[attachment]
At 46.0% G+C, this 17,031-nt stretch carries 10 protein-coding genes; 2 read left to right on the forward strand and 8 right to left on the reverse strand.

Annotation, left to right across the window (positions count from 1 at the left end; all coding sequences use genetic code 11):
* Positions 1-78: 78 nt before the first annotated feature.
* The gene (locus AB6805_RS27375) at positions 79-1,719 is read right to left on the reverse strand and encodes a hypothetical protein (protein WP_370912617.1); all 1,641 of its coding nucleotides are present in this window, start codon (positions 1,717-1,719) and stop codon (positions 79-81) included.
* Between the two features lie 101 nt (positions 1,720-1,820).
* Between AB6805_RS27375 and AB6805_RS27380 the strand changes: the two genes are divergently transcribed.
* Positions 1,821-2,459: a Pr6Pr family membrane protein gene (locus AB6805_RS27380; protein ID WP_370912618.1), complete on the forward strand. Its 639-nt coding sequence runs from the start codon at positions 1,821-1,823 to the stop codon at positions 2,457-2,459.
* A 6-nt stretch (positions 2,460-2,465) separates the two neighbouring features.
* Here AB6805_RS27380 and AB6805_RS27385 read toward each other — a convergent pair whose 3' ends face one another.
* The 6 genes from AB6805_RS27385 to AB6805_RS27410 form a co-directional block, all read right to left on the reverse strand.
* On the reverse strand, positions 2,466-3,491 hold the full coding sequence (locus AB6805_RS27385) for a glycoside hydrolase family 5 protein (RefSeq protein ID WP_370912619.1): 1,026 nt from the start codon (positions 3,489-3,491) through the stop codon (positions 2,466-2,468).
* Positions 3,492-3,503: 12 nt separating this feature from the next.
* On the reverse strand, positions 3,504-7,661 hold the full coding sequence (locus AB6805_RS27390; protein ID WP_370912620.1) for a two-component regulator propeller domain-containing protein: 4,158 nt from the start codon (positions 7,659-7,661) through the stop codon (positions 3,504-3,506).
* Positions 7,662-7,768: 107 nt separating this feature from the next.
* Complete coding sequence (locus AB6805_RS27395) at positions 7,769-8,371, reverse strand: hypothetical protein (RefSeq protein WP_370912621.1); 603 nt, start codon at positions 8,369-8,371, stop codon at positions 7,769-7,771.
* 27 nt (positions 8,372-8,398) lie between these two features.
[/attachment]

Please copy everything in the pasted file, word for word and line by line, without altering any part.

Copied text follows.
At 46.0% G+C, this 17,031-nt stretch carries 10 protein-coding genes; 2 read left to right on the forward strand and 8 right to left on the reverse strand.

Annotation, left to right across the window (positions count from 1 at the left end; all coding sequences use genetic code 11):
* Positions 1-78: 78 nt before the first annotated feature.
* The gene (locus AB6805_RS27375) at positions 79-1,719 is read right to left on the reverse strand and encodes a hypothetical protein (protein WP_370912617.1); all 1,641 of its coding nucleotides are present in this window, start codon (positions 1,717-1,719) and stop codon (positions 79-81) included.
* Between the two features lie 101 nt (positions 1,720-1,820).
* Between AB6805_RS27375 and AB6805_RS27380 the strand changes: the two genes are divergently transcribed.
* Positions 1,821-2,459: a Pr6Pr family membrane protein gene (locus AB6805_RS27380; protein ID WP_370912618.1), complete on the forward strand. Its 639-nt coding sequence runs from the start codon at positions 1,821-1,823 to the stop codon at positions 2,457-2,459.
* A 6-nt stretch (positions 2,460-2,465) separates the two neighbouring features.
* Here AB6805_RS27380 and AB6805_RS27385 read toward each other — a convergent pair whose 3' ends face one another.
* The 6 genes from AB6805_RS27385 to AB6805_RS27410 form a co-directional block, all read right to left on the reverse strand.
* On the reverse strand, positions 2,466-3,491 hold the full coding sequence (locus AB6805_RS27385) for a glycoside hydrolase family 5 protein (RefSeq protein ID WP_370912619.1): 1,026 nt from the start codon (positions 3,489-3,491) through the stop codon (positions 2,466-2,468).
* Positions 3,492-3,503: 12 nt separating this feature from the next.
* On the reverse strand, positions 3,504-7,661 hold the full coding sequence (locus AB6805_RS27390; protein ID WP_370912620.1) for a two-component regulator propeller domain-containing protein: 4,158 nt from the start codon (positions 7,659-7,661) through the stop codon (positions 3,504-3,506).
* Positions 7,662-7,768: 107 nt separating this feature from the next.
* Complete coding sequence (locus AB6805_RS27395) at positions 7,769-8,371, reverse strand: hypothetical protein (RefSeq protein WP_370912621.1); 603 nt, start codon at positions 8,369-8,371, stop codon at positions 7,769-7,771.
* 27 nt (positions 8,372-8,398) lie between these two features.